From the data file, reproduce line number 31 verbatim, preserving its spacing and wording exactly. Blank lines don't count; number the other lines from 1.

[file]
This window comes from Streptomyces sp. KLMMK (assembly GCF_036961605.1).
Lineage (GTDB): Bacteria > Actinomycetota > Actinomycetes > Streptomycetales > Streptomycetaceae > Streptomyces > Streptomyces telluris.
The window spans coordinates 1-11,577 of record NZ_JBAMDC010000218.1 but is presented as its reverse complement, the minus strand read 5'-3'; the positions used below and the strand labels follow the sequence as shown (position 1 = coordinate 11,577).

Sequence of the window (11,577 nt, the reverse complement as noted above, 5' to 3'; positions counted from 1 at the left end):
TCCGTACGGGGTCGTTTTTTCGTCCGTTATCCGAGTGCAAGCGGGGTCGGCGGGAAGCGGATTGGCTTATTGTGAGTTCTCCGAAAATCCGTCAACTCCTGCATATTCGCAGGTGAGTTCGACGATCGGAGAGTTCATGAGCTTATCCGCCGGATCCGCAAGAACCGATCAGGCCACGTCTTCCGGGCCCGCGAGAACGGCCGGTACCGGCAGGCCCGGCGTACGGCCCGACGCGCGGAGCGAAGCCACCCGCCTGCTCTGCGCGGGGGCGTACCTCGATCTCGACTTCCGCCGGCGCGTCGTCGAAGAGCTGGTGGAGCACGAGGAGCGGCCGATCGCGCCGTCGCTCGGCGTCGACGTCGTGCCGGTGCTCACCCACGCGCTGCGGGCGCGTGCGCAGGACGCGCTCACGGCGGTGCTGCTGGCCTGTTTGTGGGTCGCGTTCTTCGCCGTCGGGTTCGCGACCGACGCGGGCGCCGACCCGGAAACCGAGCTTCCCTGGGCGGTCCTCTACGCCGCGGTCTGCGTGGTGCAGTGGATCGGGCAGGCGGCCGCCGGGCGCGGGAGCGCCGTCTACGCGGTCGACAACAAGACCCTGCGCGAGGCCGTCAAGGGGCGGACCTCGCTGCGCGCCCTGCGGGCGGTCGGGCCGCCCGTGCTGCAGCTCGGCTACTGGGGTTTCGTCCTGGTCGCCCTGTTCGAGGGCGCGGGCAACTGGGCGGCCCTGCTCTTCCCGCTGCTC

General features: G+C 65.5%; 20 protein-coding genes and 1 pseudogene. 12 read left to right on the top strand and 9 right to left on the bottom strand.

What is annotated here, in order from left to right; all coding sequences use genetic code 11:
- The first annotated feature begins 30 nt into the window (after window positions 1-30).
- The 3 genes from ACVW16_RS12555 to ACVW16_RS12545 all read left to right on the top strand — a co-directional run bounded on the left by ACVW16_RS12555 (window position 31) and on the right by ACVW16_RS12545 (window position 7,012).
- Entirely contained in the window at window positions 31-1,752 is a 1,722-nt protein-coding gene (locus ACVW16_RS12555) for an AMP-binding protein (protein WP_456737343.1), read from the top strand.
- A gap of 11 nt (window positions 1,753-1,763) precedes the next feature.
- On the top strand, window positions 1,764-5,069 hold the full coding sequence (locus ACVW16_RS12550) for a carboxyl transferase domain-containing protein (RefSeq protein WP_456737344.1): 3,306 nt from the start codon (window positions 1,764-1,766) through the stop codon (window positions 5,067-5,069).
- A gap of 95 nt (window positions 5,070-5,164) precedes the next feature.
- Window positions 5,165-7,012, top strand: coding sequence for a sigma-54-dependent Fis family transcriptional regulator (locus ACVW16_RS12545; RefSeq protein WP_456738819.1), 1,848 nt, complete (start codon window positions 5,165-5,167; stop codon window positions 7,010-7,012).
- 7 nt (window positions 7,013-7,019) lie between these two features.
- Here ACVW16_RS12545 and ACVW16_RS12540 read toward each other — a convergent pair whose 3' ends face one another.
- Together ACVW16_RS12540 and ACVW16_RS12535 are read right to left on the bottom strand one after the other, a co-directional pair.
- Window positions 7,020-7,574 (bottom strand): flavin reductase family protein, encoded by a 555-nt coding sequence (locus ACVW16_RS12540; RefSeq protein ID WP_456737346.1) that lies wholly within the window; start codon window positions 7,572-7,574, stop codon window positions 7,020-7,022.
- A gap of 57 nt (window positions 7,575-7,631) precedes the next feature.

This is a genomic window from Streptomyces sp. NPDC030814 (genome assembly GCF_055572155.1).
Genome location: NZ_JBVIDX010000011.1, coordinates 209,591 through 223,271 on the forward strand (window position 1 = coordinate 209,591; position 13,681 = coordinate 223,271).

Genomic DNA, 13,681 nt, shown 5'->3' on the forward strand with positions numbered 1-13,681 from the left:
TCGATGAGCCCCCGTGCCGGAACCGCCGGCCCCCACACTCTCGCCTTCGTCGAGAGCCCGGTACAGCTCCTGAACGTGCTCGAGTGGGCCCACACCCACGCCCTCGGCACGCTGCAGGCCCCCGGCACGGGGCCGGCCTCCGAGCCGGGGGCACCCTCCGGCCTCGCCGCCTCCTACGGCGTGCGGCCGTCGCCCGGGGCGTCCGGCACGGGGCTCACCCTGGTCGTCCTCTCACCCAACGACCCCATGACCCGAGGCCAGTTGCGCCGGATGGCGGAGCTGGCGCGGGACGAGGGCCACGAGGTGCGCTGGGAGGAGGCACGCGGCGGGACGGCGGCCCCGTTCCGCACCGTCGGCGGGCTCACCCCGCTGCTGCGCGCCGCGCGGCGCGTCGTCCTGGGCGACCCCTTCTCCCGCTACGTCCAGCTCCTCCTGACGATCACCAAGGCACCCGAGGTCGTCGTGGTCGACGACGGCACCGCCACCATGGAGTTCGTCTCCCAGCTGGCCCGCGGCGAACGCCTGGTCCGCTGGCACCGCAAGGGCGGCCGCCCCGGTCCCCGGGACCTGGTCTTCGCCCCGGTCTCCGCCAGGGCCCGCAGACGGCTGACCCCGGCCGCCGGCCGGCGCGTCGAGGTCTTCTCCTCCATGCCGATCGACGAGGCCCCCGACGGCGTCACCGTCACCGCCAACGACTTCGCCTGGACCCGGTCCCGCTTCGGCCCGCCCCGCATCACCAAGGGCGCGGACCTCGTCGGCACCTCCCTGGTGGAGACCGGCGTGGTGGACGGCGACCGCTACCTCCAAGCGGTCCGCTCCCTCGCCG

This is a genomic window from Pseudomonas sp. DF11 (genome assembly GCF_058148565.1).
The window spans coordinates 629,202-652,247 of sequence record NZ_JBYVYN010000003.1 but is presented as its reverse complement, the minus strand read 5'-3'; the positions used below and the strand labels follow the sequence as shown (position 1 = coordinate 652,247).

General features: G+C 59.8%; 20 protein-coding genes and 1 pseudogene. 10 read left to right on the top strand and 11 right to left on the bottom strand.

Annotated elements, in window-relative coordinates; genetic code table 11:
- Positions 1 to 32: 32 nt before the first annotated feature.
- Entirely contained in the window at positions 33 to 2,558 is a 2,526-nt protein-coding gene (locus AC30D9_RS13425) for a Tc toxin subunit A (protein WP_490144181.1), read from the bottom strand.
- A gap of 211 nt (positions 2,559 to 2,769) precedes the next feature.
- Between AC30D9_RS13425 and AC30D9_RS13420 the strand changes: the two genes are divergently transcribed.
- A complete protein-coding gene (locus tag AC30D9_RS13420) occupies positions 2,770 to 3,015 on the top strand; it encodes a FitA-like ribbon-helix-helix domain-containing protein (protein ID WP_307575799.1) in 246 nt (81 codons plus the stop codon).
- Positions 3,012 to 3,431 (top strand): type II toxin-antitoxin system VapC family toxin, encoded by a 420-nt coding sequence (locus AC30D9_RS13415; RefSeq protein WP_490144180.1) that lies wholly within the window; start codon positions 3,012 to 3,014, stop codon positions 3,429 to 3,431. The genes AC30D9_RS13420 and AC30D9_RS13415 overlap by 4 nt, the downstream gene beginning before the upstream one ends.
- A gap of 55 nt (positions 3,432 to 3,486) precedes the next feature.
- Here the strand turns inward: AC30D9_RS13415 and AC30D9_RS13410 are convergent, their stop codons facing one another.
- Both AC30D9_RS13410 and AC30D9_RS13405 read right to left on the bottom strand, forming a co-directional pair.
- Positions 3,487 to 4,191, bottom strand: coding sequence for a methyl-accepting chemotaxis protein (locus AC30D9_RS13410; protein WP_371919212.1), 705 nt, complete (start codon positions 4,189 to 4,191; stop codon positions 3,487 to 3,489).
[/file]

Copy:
- Between AC30D9_RS13425 and AC30D9_RS13420 the strand changes: the two genes are divergently transcribed.